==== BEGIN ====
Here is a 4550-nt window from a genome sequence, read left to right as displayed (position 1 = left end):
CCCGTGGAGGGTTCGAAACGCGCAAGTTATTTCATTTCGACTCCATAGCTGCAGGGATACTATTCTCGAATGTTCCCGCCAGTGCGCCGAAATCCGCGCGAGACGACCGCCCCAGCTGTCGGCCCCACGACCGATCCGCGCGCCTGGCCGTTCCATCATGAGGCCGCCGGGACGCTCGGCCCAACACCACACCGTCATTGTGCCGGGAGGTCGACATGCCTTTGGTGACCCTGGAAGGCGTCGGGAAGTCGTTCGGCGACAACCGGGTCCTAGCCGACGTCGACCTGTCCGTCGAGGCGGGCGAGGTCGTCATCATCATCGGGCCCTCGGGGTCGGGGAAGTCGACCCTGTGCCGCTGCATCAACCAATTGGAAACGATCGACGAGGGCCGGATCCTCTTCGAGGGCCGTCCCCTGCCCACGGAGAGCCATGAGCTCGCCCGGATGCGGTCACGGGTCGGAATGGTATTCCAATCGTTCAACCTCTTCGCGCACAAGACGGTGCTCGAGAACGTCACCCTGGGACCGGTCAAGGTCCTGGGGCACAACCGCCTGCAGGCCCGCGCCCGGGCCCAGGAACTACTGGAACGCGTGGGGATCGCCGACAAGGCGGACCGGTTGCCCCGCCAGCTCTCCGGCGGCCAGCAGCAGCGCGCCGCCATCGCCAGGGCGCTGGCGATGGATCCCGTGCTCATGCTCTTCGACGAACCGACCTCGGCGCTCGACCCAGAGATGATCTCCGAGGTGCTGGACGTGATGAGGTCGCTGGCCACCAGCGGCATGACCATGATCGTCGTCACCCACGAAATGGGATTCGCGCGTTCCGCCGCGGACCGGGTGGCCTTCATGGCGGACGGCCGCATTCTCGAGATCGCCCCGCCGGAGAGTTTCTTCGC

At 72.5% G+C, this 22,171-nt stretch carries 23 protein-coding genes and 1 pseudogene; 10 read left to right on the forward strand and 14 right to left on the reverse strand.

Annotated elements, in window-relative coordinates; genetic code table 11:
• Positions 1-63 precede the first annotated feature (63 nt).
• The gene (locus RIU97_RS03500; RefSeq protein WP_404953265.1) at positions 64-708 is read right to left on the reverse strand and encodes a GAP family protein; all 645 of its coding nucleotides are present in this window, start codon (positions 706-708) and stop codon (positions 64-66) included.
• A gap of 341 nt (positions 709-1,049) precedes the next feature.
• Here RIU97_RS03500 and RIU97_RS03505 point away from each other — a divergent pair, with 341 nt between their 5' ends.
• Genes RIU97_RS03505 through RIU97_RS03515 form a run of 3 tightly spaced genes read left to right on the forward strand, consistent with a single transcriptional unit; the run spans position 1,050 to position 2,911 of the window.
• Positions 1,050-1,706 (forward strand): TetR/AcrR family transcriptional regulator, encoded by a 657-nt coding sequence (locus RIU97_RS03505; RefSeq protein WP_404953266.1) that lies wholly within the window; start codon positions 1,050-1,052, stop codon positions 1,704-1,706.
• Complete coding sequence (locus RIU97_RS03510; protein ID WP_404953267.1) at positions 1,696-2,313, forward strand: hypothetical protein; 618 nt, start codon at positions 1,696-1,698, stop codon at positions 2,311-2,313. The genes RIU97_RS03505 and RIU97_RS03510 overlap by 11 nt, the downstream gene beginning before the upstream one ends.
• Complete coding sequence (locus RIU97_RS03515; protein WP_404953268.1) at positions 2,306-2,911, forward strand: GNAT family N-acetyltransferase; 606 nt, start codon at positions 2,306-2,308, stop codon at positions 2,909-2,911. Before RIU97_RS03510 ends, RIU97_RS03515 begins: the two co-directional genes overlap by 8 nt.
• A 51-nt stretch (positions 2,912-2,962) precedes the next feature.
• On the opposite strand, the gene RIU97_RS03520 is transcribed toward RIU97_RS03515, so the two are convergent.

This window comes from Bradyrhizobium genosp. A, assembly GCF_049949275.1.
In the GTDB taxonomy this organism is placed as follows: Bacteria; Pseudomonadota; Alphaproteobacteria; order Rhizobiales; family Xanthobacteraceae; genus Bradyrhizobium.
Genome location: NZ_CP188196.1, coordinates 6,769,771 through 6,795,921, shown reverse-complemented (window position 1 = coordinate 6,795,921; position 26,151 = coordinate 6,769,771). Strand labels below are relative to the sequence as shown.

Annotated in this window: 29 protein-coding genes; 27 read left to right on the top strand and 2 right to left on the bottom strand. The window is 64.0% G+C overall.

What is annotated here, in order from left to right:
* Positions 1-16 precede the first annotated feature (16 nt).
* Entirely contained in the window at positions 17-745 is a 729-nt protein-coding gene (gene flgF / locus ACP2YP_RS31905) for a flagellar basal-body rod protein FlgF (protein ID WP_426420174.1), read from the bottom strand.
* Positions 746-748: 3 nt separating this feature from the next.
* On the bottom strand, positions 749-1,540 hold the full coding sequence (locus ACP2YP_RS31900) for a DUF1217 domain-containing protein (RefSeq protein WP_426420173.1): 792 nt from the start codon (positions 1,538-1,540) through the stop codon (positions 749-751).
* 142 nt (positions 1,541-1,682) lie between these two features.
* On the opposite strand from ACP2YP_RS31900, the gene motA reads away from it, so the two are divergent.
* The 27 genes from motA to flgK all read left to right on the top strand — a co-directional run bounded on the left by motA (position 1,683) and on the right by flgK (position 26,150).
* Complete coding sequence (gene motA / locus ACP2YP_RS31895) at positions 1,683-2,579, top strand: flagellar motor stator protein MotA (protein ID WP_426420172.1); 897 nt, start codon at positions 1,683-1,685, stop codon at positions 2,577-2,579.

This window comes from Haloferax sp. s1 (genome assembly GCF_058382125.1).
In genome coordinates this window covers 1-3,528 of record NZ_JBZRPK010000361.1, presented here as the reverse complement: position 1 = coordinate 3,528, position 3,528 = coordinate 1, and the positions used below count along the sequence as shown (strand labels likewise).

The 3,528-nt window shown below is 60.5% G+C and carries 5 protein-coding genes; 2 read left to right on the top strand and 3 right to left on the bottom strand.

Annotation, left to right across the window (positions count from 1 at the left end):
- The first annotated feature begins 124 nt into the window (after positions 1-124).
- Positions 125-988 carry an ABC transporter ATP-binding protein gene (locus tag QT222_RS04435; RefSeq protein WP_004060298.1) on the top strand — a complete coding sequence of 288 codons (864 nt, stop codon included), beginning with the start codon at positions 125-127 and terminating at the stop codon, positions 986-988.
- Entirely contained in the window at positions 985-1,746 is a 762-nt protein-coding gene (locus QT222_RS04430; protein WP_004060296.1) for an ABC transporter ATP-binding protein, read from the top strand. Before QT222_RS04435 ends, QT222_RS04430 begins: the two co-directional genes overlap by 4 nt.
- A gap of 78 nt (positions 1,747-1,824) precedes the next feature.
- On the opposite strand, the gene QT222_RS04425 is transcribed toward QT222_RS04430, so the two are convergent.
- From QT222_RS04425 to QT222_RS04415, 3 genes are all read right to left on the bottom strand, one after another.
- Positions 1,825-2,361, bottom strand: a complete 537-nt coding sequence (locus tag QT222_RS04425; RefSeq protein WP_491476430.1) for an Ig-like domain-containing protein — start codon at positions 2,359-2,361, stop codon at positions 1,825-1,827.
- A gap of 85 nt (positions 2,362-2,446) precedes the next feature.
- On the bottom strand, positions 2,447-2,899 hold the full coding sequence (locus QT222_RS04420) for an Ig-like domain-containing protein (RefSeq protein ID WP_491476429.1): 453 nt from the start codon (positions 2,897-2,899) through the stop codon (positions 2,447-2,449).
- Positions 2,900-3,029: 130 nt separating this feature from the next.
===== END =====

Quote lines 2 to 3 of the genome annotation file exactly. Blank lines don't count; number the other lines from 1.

CCCGTGGAGGGTTCGAAACGCGCAAGTTATTTCATTTCGACTCCATAGCTGCAGGGATACTATTCTCGAATGTTCCCGCCAGTGCGCCGAAATCCGCGCGAGACGACCGCCCCAGCTGTCGGCCCCACGACCGATCCGCGCGCCTGGCCGTTCCATCATGAGGCCGCCGGGACGCTCGGCCCAACACCACACCGTCATTGTGCCGGGAGGTCGACATGCCTTTGGTGACCCTGGAAGGCGTCGGGAAGTCGTTCGGCGACAACCGGGTCCTAGCCGACGTCGACCTGTCCGTCGAGGCGGGCGAGGTCGTCATCATCATCGGGCCCTCGGGGTCGGGGAAGTCGACCCTGTGCCGCTGCATCAACCAATTGGAAACGATCGACGAGGGCCGGATCCTCTTCGAGGGCCGTCCCCTGCCCACGGAGAGCCATGAGCTCGCCCGGATGCGGTCACGGGTCGGAATGGTATTCCAATCGTTCAACCTCTTCGCGCACAAGACGGTGCTCGAGAACGTCACCCTGGGACCGGTCAAGGTCCTGGGGCACAACCGCCTGCAGGCCCGCGCCCGGGCCCAGGAACTACTGGAACGCGTGGGGATCGCCGACAAGGCGGACCGGTTGCCCCGCCAGCTCTCCGGCGGCCAGCAGCAGCGCGCCGCCATCGCCAGGGCGCTGGCGATGGATCCCGTGCTCATGCTCTTCGACGAACCGACCTCGGCGCTCGACCCAGAGATGATCTCCGAGGTGCTGGACGTGATGAGGTCGCTGGCCACCAGCGGCATGACCATGATCGTCGTCACCCACGAAATGGGATTCGCGCGTTCCGCCGCGGACCGGGTGGCCTTCATGGCGGACGGCCGCATTCTCGAGATCGCCCCGCCGGAGAGTTTCTTCGC

At 72.5% G+C, this 22,171-nt stretch carries 23 protein-coding genes and 1 pseudogene; 10 read left to right on the forward strand and 14 right to left on the reverse strand.